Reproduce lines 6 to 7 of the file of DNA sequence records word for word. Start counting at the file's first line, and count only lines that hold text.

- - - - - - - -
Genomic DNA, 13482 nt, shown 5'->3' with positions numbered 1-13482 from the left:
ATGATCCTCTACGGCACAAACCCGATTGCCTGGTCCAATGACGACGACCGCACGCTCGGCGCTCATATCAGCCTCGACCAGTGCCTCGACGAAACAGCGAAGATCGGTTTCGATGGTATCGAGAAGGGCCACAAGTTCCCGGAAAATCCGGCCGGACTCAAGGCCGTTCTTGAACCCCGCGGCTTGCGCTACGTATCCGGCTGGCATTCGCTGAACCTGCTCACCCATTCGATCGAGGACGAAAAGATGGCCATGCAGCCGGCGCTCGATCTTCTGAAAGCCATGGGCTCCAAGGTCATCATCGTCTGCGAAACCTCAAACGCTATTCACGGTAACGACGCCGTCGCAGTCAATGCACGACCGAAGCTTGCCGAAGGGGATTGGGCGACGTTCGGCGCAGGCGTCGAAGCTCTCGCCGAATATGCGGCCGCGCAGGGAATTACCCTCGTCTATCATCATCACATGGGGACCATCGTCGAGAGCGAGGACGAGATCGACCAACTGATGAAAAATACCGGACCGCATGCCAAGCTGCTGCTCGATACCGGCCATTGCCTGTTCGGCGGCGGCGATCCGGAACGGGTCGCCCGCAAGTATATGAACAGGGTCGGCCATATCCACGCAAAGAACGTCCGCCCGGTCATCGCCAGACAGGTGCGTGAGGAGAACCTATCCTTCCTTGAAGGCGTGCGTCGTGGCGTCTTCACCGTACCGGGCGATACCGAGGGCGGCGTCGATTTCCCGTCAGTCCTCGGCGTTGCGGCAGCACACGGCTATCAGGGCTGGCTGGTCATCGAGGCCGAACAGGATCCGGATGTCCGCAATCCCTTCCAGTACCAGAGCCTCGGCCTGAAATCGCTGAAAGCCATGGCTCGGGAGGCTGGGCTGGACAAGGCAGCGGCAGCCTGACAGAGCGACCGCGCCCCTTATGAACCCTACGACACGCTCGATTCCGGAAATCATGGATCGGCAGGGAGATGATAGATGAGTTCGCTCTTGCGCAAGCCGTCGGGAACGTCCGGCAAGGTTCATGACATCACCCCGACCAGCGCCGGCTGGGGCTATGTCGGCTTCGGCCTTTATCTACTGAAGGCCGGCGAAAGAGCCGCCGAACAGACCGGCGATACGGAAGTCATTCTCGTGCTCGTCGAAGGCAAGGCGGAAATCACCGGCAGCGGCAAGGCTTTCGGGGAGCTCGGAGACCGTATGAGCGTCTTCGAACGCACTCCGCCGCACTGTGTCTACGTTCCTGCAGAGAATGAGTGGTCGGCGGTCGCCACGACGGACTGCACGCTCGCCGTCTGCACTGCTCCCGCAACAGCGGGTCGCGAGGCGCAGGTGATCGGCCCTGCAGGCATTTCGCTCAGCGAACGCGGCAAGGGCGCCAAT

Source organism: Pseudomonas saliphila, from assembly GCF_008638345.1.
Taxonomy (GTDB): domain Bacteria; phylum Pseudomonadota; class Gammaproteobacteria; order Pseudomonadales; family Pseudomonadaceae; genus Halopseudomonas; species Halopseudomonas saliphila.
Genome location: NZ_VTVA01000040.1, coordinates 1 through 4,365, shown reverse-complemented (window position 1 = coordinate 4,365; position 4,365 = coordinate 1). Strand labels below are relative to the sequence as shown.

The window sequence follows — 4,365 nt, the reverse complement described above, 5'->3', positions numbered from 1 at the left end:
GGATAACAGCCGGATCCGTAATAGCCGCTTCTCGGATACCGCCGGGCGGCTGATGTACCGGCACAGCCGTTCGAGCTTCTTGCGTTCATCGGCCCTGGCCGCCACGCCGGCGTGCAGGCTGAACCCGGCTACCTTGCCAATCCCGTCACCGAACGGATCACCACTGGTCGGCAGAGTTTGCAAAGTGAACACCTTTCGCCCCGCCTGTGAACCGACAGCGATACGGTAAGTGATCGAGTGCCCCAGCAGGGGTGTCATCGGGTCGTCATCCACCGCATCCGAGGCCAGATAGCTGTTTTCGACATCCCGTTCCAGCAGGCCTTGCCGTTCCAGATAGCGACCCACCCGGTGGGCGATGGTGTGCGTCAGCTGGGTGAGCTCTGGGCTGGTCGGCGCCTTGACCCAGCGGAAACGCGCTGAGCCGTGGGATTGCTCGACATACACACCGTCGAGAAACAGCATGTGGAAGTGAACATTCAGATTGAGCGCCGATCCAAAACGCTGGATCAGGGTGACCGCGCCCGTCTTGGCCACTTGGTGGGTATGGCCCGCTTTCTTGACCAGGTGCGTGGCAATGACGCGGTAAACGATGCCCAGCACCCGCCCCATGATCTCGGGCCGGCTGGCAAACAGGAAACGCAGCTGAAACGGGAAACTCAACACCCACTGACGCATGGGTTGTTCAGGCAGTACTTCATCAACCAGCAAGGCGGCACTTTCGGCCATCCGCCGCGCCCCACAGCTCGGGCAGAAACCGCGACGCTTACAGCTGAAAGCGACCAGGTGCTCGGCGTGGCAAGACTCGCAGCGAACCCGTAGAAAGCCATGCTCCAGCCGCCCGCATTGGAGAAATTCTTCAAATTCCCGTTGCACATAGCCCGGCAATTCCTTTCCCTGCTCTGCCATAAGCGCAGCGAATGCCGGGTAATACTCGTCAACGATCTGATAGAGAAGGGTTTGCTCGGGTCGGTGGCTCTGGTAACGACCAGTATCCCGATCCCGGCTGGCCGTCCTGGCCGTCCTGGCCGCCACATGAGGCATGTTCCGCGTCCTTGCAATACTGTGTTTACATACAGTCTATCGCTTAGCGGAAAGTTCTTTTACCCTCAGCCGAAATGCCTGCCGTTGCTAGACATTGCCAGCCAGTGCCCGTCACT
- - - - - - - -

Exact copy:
The window sequence follows — 4,365 nt, the reverse complement described above, 5'->3', positions numbered from 1 at the left end:
GGATAACAGCCGGATCCGTAATAGCCGCTTCTCGGATACCGCCGGGCGGCTGATGTACCGGCACAGCCGTTCGAGCTTCTTGCGTTCATCGGCCCTGGCCGCCACGCCGGCGTGCAGGCTGAACCCGGCTACCTTGCCAATCCCGTCACCGAACGGATCACCACTGGTCGGCAGAGTTTGCAAAGTGAACACCTTTCGCCCCGCCTGTGAACCGACAGCGATACGGTAAGTGATCGAGTGCCCCAGCAGGGGTGTCATCGGGTCGTCATCCACCGCATCCGAGGCCAGATAGCTGTTTTCGACATCCCGTTCCAGCAGGCCTTGCCGTTCCAGATAGCGACCCACCCGGTGGGCGATGGTGTGCGTCAGCTGGGTGAGCTCTGGGCTGGTCGGCGCCTTGACCCAGCGGAAACGCGCTGAGCCGTGGGATTGCTCGACATACACACCGTCGAGAAACAGCATGTGGAAGTGAACATTCAGATTGAGCGCCGATCCAAAACGCTGGATCAGGGTGACCGCGCCCGTCTTGGCCACTTGGTGGGTATGGCCCGCTTTCTTGACCAGGTGCGTGGCAATGACGCGGTAAACGATGCCCAGCACCCGCCCCATGATCTCGGGCCGGCTGGCAAACAGGAAACGCAGCTGAAACGGGAAACTCAACACCCACTGACGCATGGGTTGTTCAGGCAGTACTTCATCAACCAGCAAGGCGGCACTTTCGGCCATCCGCCGCGCCCCACAGCTCGGGCAGAAACCGCGACGCTTACAGCTGAAAGCGACCAGGTGCTCGGCGTGGCAAGACTCGCAGCGAACCCGTAGAAAGCCATGCTCCAGCCGCCCGCATTGGAGAAATTCTTCAAATTCCCGTTGCACATAGCCCGGCAATTCCTTTCCCTGCTCTGCCATAAGCGCAGCGAATGCCGGGTAATACTCGTCAACGATCTGATAGAGAAGGGTTTGCTCGGGTCGGTGGCTCTGGTAACGACCAGTATCCCGATCCCGGCTGGCCGTCCTGGCCGTCCTGGCCGCCACATGAGGCATGTTCCGCGTCCTTGCAATACTGTGTTTACATACAGTCTATCGCTTAGCGGAAAGTTCTTTTACCCTCAGCCGAAATGCCTGCCGTTGCTAGACATTGCCAGCCAGTGCCCGTCACT